Note, if CPU never enters an idle state during the LTime period of time, the delayed interrupt fires while the CPU is not idle (C0 state). In this case the result of experiment is discarded and wult driver repeats Step 1.
Step 3: delayed event
When the delayed event happens, the CPU starts exiting the C-state. This takes some time. Deeper C-states (e.g., C6 on Intel CPUs) result in longer exit latency than shallower C-states, such as C1.
Step 4: resume execution
Eventually the CPU resumes instructions execution starting from the first instruction after mwait. Even though there is a pending interrupt, the CPU does not handle it yet, because interrupts are disabled.
Step 5: wake latency
Shortly after the CPU wakes up, wult driver takes the "Time After Idle" time-stamp, also referred to as "TAI".
TAI, TBI, and LTime are used for calculating WakeLatency and SilentTime:
WakeLatency is the time between the delayed event and CPU execution resume, modulo the TAI overhead (it takes time to get TAI, and there are other instructions between the first executed instruction and the TAI read). In other words, this is an approximation of C-state exit latency.
SilentTime is the time between mwait and the delayed event, modulo the TBI overhead (it takes time to get TBI, and there are other instructions between TBI read and mwait). In other words, this is approximate time the CPU stayed idle.
Step 6: interrupt latency
The CPU continues executing the Linux "cpuidle" subsystem code, doing a bit of housekeeping (e.g., take some C-states statistics). Then the interrupts get enabled (the sti instruction on Intel CPUs), and the CPU jumps to the interrupt handler.
In the interrupt handler wult will take the "Time in Interrupt" time-stamp, also known as "TIntr". This time-stamp is used for calculating Interrupt Latency, also known as "IntrLatency".
IntrLatency is the time between the delayed event and the moment CPU reaches delayed event's interrupt handler, modulo the Linux "cpuidle" subsystem and generic interrupt handling subsystem overhead. In other words, this is an approximation of interrupt latency.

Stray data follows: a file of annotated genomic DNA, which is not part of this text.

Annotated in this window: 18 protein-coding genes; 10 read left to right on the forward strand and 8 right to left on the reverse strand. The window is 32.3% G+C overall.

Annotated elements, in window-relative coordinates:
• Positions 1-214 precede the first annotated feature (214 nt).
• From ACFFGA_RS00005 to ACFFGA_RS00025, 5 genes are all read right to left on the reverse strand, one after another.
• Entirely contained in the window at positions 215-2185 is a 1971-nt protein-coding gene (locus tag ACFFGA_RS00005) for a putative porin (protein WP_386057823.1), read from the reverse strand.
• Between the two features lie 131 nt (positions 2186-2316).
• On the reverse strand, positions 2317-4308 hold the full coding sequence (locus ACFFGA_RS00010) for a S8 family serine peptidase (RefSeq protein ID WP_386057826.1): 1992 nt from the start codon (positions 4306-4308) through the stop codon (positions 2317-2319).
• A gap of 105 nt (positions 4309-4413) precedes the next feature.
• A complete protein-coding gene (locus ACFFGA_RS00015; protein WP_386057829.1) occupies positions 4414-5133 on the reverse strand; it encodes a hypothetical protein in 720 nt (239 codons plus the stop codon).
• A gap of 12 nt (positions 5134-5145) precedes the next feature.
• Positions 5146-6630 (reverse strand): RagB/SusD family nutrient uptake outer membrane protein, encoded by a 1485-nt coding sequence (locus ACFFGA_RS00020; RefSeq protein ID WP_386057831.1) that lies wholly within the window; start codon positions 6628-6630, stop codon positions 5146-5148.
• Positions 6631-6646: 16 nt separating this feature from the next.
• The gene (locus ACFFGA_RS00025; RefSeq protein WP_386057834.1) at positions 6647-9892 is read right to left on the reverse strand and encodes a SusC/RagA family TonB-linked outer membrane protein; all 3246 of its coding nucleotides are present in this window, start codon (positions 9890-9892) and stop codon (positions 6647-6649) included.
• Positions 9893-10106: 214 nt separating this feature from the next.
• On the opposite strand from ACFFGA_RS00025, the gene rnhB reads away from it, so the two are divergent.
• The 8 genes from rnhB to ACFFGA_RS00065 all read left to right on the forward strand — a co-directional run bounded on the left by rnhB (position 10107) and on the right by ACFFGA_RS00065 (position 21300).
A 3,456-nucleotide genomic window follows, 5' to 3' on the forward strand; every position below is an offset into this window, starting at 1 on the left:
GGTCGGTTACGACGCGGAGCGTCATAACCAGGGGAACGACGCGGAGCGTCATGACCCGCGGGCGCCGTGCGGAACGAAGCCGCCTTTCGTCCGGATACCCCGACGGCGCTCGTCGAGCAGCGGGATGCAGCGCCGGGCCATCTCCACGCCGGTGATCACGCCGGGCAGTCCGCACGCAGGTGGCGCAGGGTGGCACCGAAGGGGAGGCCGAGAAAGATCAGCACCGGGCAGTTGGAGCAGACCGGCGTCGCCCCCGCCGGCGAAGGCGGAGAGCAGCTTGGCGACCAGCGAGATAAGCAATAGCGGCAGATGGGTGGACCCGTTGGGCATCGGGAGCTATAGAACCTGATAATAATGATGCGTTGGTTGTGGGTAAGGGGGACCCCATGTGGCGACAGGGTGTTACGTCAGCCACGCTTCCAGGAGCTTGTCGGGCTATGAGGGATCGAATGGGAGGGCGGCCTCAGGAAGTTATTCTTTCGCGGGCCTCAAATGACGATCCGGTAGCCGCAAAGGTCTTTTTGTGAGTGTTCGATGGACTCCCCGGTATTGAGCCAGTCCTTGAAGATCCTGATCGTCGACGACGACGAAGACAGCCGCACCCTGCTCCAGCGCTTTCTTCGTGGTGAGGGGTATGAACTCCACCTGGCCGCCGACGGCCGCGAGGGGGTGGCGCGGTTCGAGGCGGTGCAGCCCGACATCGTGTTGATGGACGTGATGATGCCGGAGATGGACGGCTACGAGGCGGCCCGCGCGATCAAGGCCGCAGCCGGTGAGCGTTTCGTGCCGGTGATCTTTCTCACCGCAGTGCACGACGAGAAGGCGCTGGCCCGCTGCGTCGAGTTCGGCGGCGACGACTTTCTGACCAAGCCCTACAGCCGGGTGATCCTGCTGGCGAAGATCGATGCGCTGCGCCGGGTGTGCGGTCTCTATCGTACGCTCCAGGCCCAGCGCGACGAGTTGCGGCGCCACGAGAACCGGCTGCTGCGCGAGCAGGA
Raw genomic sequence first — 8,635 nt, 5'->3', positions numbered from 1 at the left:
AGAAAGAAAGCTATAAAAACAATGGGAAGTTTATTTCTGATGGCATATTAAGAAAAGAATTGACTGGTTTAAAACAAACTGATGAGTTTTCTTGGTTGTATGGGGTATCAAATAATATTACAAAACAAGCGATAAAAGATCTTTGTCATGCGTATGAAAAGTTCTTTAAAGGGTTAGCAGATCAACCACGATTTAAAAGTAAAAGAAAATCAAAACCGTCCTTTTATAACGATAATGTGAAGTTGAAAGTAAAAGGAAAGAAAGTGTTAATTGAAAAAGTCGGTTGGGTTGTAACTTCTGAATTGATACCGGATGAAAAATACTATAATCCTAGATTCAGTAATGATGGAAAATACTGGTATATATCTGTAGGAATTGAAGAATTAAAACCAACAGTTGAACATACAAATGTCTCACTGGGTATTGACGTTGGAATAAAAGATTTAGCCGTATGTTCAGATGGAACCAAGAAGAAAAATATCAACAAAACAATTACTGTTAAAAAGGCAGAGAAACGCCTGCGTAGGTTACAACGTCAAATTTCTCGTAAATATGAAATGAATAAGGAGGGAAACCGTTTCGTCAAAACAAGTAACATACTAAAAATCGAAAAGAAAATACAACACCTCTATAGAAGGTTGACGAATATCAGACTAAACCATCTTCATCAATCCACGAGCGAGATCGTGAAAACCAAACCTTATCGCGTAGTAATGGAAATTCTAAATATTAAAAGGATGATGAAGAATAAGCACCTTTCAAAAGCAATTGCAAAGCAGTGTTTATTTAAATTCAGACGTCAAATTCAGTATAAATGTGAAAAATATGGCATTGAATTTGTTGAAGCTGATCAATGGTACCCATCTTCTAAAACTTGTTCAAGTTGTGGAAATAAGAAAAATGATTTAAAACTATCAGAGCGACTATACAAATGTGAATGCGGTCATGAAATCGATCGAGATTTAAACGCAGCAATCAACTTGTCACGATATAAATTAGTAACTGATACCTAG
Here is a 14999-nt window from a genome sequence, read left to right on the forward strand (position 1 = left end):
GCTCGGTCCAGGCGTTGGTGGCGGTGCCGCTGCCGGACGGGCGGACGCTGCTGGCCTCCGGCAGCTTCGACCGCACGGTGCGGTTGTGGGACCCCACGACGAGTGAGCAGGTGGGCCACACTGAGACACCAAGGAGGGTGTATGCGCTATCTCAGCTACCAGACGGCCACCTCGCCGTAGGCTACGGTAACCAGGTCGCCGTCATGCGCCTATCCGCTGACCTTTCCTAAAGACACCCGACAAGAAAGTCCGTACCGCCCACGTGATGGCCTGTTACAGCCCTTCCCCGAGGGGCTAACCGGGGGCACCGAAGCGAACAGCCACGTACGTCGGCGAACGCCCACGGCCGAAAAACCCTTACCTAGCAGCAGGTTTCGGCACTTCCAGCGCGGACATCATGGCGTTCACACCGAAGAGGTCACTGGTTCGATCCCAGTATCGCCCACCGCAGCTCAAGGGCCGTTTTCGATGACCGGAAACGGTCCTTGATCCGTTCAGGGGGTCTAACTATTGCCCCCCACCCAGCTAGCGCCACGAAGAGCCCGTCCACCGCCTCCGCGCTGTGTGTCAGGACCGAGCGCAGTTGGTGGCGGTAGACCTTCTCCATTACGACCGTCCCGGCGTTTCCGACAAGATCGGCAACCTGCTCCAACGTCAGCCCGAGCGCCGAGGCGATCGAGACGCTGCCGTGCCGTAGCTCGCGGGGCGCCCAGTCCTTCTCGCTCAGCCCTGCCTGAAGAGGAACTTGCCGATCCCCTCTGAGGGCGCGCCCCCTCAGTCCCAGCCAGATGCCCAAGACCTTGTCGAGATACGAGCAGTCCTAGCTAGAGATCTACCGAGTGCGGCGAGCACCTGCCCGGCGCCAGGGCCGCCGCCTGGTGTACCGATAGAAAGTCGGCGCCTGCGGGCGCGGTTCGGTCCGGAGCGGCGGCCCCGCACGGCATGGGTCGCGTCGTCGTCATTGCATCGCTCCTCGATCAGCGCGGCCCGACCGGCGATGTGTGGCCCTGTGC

Measuring C-state wake latency is based on delayed interrupts, and today wult supports two delayed interrupt sources: TSC deadline timer/LAPIC timer (hrt and tdt methods) and Intel I210 PCIe NIC (nic method).
In case of the hrt and tdt wult measurement methods, the delayed events are scheduled by simply arming a local CPU timer.
All modern Intel CPUs support the TSC deadline timer feature, which is provided by the LAPIC block. This feature allows for scheduling an interrupt in TSC cycles: the OS basically programs the TSC counter value for the CPU to generate an interrupt at. TSC (Time Stamp Counter) increments every CPU cycle, so this is a very high-resolution timer.
On older Intel CPUs, the LAPIC block does not support TSC deadline timers, in which case Linux kernel uses coarser "LAPIC timers". Linux kernel may fall-back to using LAPIC timers if it detects that TSC is unstable or if Linux TSC deadline timers support was disabled by the user.
This hrt wult method should work with both TSC deadline and legacy LAPIC timers. The tdt wult method works only with TSC deadline timers.
The picture illustrates a timer interrupt on an Intel Xeon chip. The chip contains many cores, but only one core is being measured (if hyper-threading is enabled, one hyper-thread is measured). This core has the LAPIC block, and this block generates the interrupts which wult's hrt and tdt methods use for measuring C-state latency.
Just for reference: MC stands for "Memory Controller", LLC stands for Last Level Cache (shared between the cores). P-unit is a microcontroller responsible for power and performance features like C-states, P-states, etc.